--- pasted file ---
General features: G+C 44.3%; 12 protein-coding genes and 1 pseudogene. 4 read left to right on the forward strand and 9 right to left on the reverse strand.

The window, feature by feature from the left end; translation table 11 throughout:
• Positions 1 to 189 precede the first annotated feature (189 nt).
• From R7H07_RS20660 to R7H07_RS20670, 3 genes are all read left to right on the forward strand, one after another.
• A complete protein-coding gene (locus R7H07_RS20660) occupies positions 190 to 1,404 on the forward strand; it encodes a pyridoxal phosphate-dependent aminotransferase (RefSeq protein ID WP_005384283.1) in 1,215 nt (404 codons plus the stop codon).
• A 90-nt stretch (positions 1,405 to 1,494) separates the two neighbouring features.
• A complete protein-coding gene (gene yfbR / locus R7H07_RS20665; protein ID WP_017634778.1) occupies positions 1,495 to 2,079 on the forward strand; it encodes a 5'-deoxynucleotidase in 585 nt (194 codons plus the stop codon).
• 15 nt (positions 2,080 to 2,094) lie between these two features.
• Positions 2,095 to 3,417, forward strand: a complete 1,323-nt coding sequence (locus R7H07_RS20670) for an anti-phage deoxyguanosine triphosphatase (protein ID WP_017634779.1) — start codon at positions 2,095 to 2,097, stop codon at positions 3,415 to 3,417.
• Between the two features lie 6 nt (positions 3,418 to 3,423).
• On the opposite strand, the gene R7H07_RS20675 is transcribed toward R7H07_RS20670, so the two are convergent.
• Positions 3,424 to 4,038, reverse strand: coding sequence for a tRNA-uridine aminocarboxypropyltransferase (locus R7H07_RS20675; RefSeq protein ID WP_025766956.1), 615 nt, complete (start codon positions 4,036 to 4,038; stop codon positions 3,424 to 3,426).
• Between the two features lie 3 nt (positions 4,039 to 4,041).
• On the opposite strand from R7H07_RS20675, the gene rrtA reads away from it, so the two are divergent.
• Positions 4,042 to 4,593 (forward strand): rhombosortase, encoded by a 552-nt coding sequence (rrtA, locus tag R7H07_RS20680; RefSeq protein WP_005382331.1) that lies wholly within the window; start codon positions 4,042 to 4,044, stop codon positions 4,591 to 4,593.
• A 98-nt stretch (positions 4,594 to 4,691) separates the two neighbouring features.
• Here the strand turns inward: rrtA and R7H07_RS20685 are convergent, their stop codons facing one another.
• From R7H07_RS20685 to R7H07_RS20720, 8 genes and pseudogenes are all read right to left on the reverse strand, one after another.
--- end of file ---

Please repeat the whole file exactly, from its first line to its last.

General features: G+C 44.3%; 12 protein-coding genes and 1 pseudogene. 4 read left to right on the forward strand and 9 right to left on the reverse strand.

The window, feature by feature from the left end; translation table 11 throughout:
• Positions 1 to 189 precede the first annotated feature (189 nt).
• From R7H07_RS20660 to R7H07_RS20670, 3 genes are all read left to right on the forward strand, one after another.
• A complete protein-coding gene (locus R7H07_RS20660) occupies positions 190 to 1,404 on the forward strand; it encodes a pyridoxal phosphate-dependent aminotransferase (RefSeq protein ID WP_005384283.1) in 1,215 nt (404 codons plus the stop codon).
• A 90-nt stretch (positions 1,405 to 1,494) separates the two neighbouring features.
• A complete protein-coding gene (gene yfbR / locus R7H07_RS20665; protein ID WP_017634778.1) occupies positions 1,495 to 2,079 on the forward strand; it encodes a 5'-deoxynucleotidase in 585 nt (194 codons plus the stop codon).
• 15 nt (positions 2,080 to 2,094) lie between these two features.
• Positions 2,095 to 3,417, forward strand: a complete 1,323-nt coding sequence (locus R7H07_RS20670) for an anti-phage deoxyguanosine triphosphatase (protein ID WP_017634779.1) — start codon at positions 2,095 to 2,097, stop codon at positions 3,415 to 3,417.
• Between the two features lie 6 nt (positions 3,418 to 3,423).
• On the opposite strand, the gene R7H07_RS20675 is transcribed toward R7H07_RS20670, so the two are convergent.
• Positions 3,424 to 4,038, reverse strand: coding sequence for a tRNA-uridine aminocarboxypropyltransferase (locus R7H07_RS20675; RefSeq protein ID WP_025766956.1), 615 nt, complete (start codon positions 4,036 to 4,038; stop codon positions 3,424 to 3,426).
• Between the two features lie 3 nt (positions 4,039 to 4,041).
• On the opposite strand from R7H07_RS20675, the gene rrtA reads away from it, so the two are divergent.
• Positions 4,042 to 4,593 (forward strand): rhombosortase, encoded by a 552-nt coding sequence (rrtA, locus tag R7H07_RS20680; RefSeq protein WP_005382331.1) that lies wholly within the window; start codon positions 4,042 to 4,044, stop codon positions 4,591 to 4,593.
• A 98-nt stretch (positions 4,594 to 4,691) separates the two neighbouring features.
• Here the strand turns inward: rrtA and R7H07_RS20685 are convergent, their stop codons facing one another.
• From R7H07_RS20685 to R7H07_RS20720, 8 genes and pseudogenes are all read right to left on the reverse strand, one after another.